February 2012

Jaime Schrabeck

The Nail Extension | by Jaime Schrabeck

 

Build Your Own Online Presence

Selecting a favorite online resource would be easy if there were one that offers everything. That's not possible.

I will, however, take a more pragmatic approach and admit that my favorite resources belong to financial institutions (my bank, credit card companies, etc.).

There's nothing connected to the beauty industry about their websites, but they serve their purpose well. These sites provide personalized, timely and necessary information, as well as functionality like online bill payment, that I depend on as a business owner. I visit them regularly to update my finances and make decisions that affect my salon. 

Speaking of my salon, it has an online presence also, and I'm not referring to a Facebook page. Many salons have websites; that's not uncommon. However, there's a distinction to be made between a simplistic and static site that includes little more than contact information, and a complex and dynamic one that provides visitors more relevant and unique content.

Some salon owners will not, or can not, make the investment required to have a more substantial website, if any at all. What a missed opportunity! Building and maintaining a website that others consider a resource is a great way to promote your salon.

The most affordable (at only about $10 a year) and simplest step in the process is the first one, registering a domain name. Lucky for me, my salon name with a .com address was available back in 2000. Had it not been, I would have been very reluctant to hyphenate, misspell or otherwise vary the name. Consistency and convenience are important considerations when registering a domain; it needs to be easy to find.

To build the site, I initially considered doing it myself, but quickly determined that I had neither the time, talent nor desire to master the existing software. Assuming that a professional web designer would be too expensive, I made a critical mistake and hired an enthusiastic college student with limited experience.

When the process stalled after a few months, I did my research (better late than never) and learned that the design services of a local, emerging firm were more affordable than I thought. I quickly corrected my hiring mistake, and the process restarted in earnest.

Working with a professional web designer proved a very positive experience. Our collaborative process involved many discussions about the purpose of the website: to provide a convenient way for potential clients to learn about the salon.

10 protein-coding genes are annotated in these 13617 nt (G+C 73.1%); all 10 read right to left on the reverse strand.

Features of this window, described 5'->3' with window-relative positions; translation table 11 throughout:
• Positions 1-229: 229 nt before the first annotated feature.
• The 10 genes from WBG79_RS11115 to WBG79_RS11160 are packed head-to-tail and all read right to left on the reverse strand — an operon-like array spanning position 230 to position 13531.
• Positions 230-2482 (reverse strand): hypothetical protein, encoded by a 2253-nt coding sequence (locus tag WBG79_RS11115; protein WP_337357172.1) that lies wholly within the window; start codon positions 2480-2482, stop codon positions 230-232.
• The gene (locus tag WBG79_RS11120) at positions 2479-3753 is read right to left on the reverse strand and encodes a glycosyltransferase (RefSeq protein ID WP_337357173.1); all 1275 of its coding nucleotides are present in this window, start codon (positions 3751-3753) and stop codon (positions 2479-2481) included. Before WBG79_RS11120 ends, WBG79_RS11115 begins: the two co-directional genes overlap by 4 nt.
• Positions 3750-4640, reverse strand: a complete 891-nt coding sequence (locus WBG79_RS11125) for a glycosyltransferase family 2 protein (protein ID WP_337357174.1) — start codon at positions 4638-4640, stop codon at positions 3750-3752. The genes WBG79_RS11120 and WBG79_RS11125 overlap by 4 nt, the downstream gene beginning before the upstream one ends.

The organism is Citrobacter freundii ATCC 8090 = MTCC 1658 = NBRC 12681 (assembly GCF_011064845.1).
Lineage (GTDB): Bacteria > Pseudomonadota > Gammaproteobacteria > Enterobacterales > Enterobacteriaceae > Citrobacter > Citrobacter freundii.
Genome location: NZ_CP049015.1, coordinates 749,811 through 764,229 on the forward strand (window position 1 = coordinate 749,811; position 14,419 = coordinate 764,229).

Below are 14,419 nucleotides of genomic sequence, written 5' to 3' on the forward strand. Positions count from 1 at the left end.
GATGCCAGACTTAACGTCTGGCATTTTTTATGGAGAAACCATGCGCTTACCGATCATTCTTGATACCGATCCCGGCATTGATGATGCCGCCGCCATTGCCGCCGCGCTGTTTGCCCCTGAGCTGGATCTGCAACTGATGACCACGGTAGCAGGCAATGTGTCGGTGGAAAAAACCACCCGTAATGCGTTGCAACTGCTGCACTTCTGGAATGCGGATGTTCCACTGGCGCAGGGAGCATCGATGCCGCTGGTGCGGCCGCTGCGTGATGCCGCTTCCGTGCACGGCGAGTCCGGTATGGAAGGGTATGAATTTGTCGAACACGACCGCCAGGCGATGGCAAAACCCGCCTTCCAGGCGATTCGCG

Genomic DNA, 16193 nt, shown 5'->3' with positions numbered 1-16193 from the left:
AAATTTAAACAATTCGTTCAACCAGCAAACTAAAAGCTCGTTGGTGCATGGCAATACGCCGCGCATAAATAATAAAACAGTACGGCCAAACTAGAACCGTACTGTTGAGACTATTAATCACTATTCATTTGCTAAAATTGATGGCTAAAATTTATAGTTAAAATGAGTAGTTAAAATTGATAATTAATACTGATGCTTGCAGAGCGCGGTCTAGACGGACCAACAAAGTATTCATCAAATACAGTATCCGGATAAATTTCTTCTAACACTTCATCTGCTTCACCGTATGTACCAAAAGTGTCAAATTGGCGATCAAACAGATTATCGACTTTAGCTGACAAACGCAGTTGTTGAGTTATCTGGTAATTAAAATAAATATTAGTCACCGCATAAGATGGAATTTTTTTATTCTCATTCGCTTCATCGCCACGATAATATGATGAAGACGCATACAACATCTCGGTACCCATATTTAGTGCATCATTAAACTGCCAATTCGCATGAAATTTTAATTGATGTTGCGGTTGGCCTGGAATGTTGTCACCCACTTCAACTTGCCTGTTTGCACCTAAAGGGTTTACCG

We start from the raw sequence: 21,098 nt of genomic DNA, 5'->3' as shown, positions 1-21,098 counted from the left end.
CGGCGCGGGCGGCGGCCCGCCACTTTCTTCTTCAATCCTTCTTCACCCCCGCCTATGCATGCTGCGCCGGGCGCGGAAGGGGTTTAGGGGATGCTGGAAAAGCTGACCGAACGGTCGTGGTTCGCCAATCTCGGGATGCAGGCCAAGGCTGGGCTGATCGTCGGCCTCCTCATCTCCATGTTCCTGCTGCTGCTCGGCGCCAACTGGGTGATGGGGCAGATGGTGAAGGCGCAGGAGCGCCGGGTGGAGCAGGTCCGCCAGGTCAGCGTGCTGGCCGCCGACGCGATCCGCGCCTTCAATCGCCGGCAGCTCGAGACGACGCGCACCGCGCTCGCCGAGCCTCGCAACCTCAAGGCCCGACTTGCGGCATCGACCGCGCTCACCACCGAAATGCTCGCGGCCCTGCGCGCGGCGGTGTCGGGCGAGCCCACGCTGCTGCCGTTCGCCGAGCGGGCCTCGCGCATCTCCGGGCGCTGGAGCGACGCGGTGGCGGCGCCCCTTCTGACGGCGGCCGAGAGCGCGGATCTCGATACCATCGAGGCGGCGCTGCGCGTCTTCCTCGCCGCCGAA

To this end, I wrote all the content (service descriptions and pricing, salon policies, nail care advice, etc.) and the designer did his part to create an attractive and navigable website. In the years since its launch, the website has expanded with the addition of FAQs, a blog, online booking, a shopping cart and consulting information. Regular updates keep the content fresh for visitors who find us through search engines, links from other websites and emails. 

As expected, my salon website became the most cost-effective way to reach potential clients. But even when something appears to be working, improvements can be made. At a certain point, updates and minor revisions are not enough to get the job done.

For example, this time last year, my salon marketing materials (brochure, gift card, business cards, etc.) needed a complete redesign. In the past, I'd always managed without a graphic designer by working directly with a local print shop. But when my expectations outpaced my capabilities, I knew it was time to hire another professional. Together, we produced new materials with a more cohesive, vibrant and sophisticated appearance. Having done that, the website obviously needed a redesign also; it looked tired in comparison.

Thanks to the hard work of my graphic designer, the design of the website (colors, fonts, images, layout, etc.) now aligns with the new salon materials. More important, the website serves multiple purposes; it contains information tailored to potential clients and beauty professionals, separately and collectively. For clients, we simplified the services menu and reservations process, reworked the FAQs, added a complete listing of our polish selection and recommended local services, organizations and businesses. 

For professionals, we created an entirely new area accessed by login. Previously, I'd shared product recommendations, service procedures and upcoming events by sending newsletters upon request. Because email marketing has its limitations (timeliness, reader/list fatigue, inbox deliverability, list churn, etc.), it seemed a far better solution to post this information directly on the website.

Once registered, professionals will find: nail-related articles from the Stylist, my favorite professional products and services, a comprehensive schedule of beauty shows, networking events and classes and step-by-step instructions for my most popular services, like waterless spa manicures and pedicures.

I don't expect my salon's website to be anyone else's favorite. It certainly won't please everyone or meet all their needs, but as long as it serves my purposes, it's worthwhile. Check it out at www.precisionnails.com.

Jaime Schrabeck, Ph.D. owns Precision Nails, an exclusive nails-only salon in Carmel, California. She can be reached at info@precisionnails.com.